8th September 2016
206 Bourke St
Melbourne, VIC 3000
Remember when the signs for Tim Ho Wan first popped up on Bourke Street? The excitement for a Melbourne branch of the cheapest Michelin-Starred restaurant in the world was palpable, and everyone eagerly awaited the promised opening in August 2015. Well as we all know, August came and went, and it wasn’t until March of the following year that the restaurant opened with great fanfare, and the lines formed immediately.
Tim Ho Wan has come a long way since its beginnings as a grungy 20-seater hole-in-the-wall dim sum restaurant in Hong Kong. The Melbourne branch is slick, bright, and literally 6 times the size. The wait is anywhere between 20 and 90 minutes on a usual night, but if you rock up on Sunday like we did, you can expect a seat straight away.
For those of you expecting hollering middle-aged Asian ladies pushing trolleys that contain what seems like hundreds of varieties of dim sum, prepare to be disappointed. This menu is nothing if not concise at exactly 25 items and a few monthly specials, but all the favourites are there, including the famous Big Four Heavenly Kings of Tim Ho Wan.
We started with a few plates, made fresh to order. The first thing that struck me about the Vermicelli Roll With Shrimp ($7.8, 3pcs) is how small the serving was for the price – something that would unfortunately be a recurring theme throughout the meal. Taste-wise it was as good as you’d expect it to be, though I did find that there was a bit too much rice noodle, especially compared to the relatively small prawns wrapped inside.
Ah, the famous Baked Bun with BBQ Pork ($7.8, 3pcs) – the dish so synonymous with Tim Ho Wan that it may as well be the mascot. And these are really something very special.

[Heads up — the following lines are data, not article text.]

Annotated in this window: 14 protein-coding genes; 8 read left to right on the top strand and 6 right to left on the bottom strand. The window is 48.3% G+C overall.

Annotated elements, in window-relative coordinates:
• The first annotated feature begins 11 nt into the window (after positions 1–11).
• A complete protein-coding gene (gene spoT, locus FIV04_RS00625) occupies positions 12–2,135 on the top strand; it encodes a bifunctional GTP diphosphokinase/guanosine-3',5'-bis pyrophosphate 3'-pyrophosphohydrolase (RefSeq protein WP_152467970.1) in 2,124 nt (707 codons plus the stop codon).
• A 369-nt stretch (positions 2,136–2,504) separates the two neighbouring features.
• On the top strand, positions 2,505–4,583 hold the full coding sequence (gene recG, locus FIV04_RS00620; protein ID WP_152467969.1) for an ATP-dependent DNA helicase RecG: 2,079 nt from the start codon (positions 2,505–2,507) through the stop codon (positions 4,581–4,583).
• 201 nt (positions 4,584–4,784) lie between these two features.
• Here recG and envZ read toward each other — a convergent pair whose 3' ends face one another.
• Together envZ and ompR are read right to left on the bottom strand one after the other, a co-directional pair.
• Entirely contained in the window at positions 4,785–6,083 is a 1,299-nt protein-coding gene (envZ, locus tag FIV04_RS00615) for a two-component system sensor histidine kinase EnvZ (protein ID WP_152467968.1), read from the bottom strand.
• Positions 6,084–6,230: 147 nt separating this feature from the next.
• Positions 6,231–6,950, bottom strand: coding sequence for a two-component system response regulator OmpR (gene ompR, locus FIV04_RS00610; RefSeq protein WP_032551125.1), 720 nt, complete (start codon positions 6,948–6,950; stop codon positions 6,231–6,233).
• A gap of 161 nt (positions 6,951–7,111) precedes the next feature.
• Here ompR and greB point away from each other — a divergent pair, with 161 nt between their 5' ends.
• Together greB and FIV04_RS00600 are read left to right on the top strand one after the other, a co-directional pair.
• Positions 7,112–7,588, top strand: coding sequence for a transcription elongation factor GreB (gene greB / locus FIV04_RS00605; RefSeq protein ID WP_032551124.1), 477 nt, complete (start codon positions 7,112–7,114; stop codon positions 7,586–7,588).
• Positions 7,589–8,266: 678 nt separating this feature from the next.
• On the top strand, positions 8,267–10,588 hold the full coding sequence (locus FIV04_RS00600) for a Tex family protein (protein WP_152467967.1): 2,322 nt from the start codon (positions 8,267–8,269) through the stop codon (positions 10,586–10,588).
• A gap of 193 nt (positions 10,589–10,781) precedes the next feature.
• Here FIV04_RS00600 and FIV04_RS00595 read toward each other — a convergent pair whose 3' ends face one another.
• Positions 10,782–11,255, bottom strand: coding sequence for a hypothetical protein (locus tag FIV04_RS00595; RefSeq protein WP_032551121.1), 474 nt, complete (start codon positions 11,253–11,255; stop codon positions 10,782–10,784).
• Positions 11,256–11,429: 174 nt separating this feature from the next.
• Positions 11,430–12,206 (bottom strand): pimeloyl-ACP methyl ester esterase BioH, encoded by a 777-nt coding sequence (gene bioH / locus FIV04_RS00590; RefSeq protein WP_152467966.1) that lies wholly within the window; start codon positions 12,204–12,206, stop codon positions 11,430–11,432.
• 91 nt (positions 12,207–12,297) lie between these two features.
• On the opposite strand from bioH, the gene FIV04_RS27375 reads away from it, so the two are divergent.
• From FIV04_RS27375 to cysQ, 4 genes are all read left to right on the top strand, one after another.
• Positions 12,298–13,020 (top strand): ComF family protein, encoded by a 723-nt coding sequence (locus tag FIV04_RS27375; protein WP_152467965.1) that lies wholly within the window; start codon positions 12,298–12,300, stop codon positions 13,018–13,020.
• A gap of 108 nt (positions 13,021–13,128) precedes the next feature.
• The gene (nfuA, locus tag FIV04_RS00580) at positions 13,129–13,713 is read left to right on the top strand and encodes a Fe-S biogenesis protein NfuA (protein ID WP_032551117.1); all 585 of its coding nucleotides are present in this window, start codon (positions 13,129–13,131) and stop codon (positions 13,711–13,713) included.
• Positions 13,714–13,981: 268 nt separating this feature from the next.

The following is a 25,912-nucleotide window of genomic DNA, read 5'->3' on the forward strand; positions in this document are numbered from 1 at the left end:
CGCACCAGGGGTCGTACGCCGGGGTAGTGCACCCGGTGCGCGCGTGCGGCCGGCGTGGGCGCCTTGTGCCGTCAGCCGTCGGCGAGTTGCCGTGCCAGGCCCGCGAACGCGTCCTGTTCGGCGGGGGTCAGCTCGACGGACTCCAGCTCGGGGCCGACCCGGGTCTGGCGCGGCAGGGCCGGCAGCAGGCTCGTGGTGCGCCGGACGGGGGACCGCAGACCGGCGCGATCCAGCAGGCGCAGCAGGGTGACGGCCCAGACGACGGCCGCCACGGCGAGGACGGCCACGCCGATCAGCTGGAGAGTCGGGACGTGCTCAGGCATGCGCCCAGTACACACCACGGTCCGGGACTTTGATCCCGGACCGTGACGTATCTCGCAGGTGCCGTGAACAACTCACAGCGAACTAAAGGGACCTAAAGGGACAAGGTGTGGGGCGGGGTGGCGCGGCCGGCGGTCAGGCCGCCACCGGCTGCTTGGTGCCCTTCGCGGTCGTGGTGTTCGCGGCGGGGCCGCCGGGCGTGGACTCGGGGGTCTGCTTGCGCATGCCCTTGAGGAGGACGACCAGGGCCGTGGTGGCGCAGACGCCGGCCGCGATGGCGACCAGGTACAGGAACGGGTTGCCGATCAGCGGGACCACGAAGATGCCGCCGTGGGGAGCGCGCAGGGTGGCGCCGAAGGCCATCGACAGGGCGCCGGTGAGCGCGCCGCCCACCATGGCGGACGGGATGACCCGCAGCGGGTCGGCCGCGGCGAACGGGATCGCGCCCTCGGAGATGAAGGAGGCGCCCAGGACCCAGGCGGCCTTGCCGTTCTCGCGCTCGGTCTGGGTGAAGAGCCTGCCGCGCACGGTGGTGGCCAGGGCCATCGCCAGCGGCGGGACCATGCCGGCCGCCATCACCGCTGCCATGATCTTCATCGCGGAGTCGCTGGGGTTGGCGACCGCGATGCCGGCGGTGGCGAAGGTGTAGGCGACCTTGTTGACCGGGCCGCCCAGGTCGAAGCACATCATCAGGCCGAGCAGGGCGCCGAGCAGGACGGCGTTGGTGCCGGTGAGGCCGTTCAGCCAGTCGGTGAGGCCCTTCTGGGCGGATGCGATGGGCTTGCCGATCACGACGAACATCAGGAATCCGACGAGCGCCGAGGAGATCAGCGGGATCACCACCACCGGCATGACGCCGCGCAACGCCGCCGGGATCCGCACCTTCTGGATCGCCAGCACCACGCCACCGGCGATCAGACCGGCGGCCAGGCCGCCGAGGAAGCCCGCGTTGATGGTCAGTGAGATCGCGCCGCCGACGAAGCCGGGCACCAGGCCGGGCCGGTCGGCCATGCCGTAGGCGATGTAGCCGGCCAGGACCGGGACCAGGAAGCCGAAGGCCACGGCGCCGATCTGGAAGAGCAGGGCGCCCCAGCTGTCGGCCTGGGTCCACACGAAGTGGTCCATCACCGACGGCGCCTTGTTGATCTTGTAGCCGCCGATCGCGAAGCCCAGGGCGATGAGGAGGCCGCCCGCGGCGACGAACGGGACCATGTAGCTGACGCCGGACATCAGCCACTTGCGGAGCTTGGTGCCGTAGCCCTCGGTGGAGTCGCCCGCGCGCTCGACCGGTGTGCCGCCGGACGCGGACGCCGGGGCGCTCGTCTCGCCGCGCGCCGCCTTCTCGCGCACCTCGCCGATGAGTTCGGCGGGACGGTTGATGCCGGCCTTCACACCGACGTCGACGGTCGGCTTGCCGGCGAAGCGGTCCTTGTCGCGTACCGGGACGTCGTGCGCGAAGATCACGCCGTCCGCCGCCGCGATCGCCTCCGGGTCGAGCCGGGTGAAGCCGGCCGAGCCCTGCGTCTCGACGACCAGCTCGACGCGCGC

What sets these apart is the pastry; instead of being steamed, these are baked with a sugary, crumbly crust that gives way to the traditional centre of saucy BBQ pork.
I really liked the Rice with Chicken, Sausage, and Mushroom ($8.5) – a comforting treat of sticky white rice, layered with chunks of chicken, Chinese sausage, and shiitake mushrooms for a triple whammy of umami.
One of my favourite things at yum cha is the Pork Ribs with Black Bean Sauce ($6.8). The ribs were tender and marinated in a rich and flavoursome black bean sauce, and I really appreciated the extra degree of spice, but once again, there was just too little of it.
Similarly good but not outstanding was the Beancurd Skin Roll with Pork and Shrimp ($6.8, 3pcs). Thin sheets of fried bean curd are draped around a filling of pork and shrimp to form tight cigars, and then steamed in a thick gravy.
To finish off, we had the impossibly tall Steamed Egg Cake ($5.8). Move over soufflé, because this warm sponge cake all but dissolves in the mouth, leaving only an aroma of egg yolks and brown sugar.
I have to admit that my feelings regarding Tim Ho Wan are a bit mixed. Empirically speaking, this is high-class yum cha that ranges from good to great, depending on what you order. Unfortunately we don’t live in a vacuum, and when you compare this to yum cha places around town, the portions turn small, the prices become exorbitant, and the food is only marginally better (if at all). After all that hype, I really wanted to love Tim Ho Wan, but I’m afraid I feel a bit left down.
Rating 12/20 – tim ho awwwww.
This rating reflects my personal experience at the time of visit.